Florence man testifies on HB 4135


Advance Directive law to be discussed and then possibly modified and updated

Feb. 17, 2018 — Florence resident Bruce Yelle testified in Salem last week during a public hearing and work session held before an Oregon House Committee in support of House Bill (HB) 4135, which proposes a change to the procedures governing the establishment of an advance directive for an individual’s end of life action authority.

On Friday, Feb. 16, the third reading of the bill will be conducted and brought to the Oregon House soon thereafter for a vote.

State Rep. Mitch Greenlick supports the proposed changes to the current procedures in an attempt to improve the advance directive process.

“This is simply an attempt to clarify and enact the patient’s wishes by adding specific notifications to the directive that would more accurately reflect the intent of the patient,” Greenlick said.

Yelle made the trip to Salem in support of the changes, primarily because he is afflicted with a number of neuro-degenerative diseases that will eventually lead to dementia and consequently an inability to access Oregon’s Death with Dignity medications and treatments.

“I am very interested in end of life issues, so I went to the capital last Wednesday and had a meeting with our State Rep. Caddie McKeown. She was very supportive of what we are going to be asking for in HB 4135,” Yelle said. “But she said that she had also heard from many of her constituents that were opposed to the idea of changing the law. She encouraged me to testify before the committee, because there were only a few of us that supported the changes and many that did not.”

Greenlick said there is a great deal of confusion surrounding HB 4135. He believes the bill is less intrusive than many think and is simply a means by which an afflicted and dying individual can be assured of having their end of life wishes carried out.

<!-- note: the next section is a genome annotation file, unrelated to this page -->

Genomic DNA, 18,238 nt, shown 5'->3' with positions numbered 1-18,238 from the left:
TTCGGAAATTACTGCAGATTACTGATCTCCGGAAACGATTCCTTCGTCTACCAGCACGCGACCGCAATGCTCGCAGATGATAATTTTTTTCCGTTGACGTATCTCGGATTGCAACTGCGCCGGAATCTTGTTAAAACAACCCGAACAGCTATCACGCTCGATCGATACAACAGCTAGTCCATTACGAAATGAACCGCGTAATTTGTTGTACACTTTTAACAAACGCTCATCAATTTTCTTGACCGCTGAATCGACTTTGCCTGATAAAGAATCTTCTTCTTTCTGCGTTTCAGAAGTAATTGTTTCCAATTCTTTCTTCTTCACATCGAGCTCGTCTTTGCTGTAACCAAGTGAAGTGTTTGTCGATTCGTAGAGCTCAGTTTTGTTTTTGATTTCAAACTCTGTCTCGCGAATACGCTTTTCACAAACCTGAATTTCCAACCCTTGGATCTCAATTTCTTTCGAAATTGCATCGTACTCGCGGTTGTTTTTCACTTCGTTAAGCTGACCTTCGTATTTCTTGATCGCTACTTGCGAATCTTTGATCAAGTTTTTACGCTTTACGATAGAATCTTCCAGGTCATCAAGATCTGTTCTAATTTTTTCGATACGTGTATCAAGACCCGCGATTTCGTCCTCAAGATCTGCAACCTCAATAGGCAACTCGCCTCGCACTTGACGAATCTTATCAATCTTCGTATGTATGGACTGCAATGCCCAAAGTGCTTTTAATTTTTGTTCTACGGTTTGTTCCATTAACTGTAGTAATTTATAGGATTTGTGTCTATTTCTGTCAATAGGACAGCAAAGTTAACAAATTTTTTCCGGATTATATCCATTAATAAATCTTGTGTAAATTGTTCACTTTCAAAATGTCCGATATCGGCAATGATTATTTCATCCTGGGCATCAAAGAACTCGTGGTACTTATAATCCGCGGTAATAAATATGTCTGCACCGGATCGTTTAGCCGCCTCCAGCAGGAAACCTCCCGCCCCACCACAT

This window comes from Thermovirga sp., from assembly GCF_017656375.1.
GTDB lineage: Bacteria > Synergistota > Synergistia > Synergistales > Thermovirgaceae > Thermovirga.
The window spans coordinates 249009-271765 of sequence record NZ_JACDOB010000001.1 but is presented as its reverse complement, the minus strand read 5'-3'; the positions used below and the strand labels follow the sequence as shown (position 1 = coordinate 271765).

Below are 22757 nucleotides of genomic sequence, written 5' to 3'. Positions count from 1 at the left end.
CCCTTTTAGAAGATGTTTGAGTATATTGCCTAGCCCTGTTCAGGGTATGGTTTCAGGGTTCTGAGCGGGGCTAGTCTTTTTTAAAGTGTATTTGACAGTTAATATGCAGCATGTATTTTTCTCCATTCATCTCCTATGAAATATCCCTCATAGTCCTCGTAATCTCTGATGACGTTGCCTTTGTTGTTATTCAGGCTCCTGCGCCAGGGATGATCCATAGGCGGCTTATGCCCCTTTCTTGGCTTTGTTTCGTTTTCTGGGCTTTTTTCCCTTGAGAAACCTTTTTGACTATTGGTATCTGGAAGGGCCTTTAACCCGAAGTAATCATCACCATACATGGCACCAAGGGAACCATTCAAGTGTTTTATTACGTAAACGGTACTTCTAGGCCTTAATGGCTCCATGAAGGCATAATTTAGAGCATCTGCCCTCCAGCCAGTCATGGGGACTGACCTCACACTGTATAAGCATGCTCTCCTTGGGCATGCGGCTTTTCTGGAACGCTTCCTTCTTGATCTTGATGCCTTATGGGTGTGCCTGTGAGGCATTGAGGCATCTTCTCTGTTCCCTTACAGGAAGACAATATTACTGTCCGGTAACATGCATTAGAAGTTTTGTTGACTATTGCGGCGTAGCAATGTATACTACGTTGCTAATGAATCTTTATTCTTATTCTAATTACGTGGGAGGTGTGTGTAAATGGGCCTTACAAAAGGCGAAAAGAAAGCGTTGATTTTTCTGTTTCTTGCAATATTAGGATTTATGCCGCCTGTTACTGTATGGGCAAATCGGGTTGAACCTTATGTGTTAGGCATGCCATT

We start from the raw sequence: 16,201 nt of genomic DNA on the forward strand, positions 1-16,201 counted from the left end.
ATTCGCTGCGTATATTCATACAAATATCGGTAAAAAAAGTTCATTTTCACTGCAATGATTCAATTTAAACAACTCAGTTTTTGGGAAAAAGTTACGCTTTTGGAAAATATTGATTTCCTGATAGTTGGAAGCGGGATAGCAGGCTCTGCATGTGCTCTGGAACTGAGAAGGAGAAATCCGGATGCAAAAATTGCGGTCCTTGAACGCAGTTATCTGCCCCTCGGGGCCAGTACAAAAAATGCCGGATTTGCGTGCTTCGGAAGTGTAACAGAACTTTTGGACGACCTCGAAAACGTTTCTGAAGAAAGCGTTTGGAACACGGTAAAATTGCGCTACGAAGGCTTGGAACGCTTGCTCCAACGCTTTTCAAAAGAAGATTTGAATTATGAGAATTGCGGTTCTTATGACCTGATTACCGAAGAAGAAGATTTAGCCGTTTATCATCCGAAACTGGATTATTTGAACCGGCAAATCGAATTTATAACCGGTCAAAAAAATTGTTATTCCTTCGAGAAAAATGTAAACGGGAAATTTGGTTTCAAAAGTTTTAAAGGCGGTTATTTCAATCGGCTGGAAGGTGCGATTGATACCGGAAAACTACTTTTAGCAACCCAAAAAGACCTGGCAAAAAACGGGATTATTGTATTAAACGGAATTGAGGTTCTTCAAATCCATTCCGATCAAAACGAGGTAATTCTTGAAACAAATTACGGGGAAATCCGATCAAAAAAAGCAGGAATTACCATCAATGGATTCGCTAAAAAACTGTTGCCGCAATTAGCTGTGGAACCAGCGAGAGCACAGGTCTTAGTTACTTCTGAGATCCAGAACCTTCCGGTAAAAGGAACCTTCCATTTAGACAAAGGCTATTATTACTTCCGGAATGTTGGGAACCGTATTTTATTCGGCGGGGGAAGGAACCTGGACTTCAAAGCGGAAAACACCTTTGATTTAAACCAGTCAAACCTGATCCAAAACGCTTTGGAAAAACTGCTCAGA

“HB 4135 has nothing to do with Oregon’s Death with Dignity Act. This is a misconception and it is wrong. This bill updates, on an interim basis, the advance directive law which clarifies a form,” he said.

Greenlick continued, “It simply seeks to put a committee together to modify the form currently in use to more accurately reflect the values of the patient.”

Greenlick mentioned one particular change that is suggested in the current form that would cut down on the confusion surrounding some end of life issues.

“In the current form I can name someone as my end of life caregiver and they do not need to be notified. Part of this modification would require that an individual named as an the executor of an end of life directive would need to be notified and agree to execute the patient’s desires,” Greenlick said.

The summation of HB 4135 provided on Oregon.gov states the bill would establish a committee for the purpose of adopting a form of advanced directive to be used in the state.

It also states the purpose of the bill is to modify the law by which an individual is selected to make healthcare decisions for another individual incapable of making healthcare decisions for themselves.

Yelle is supportive of the need for this particular element of HB 4135.

“I do not want to get to the point in my life — or my death, if you will — that my wishes, my desire to retain my dignity while dying, are compromised by my inability to convey my wishes. The changes proposed in this bill would address that problem,” he said.

The committee that would be created by the passage of HB 4135 would consist of one member that represents primary health care providers, one who represents hospitals, one medical ethicist, one member who represents individuals with disabilities, one from the state bar with experience in assisting consumers with end of life issues and one that represents the long-term care community, among others with related experience.

Significant opposition exists to the passage of HB 4135, primarily organized by the group Oregon Right to Life. Information on the group’s website suggests that the changes proposed in the advance directive law would, “Endanger patients with dementia and Alzheimer’s by putting vulnerable patients who may not have supportive advocates at risk of starvation or dehydration.”

Other groups in support of HB 4135, including AARP, believe the bill is a positive step in clarifying a patient’s end of life desires, as stated at last weeks hearing: “As our society ages, and more of us need to plan ahead, this update of Oregon’s Advance Directives law allows for a stronger engagement on these tough issues of when one lacks capacity to communicate. We urge you to vote yes on HB 4135.”

For more information on HB 4135, visit Oregon.gov.

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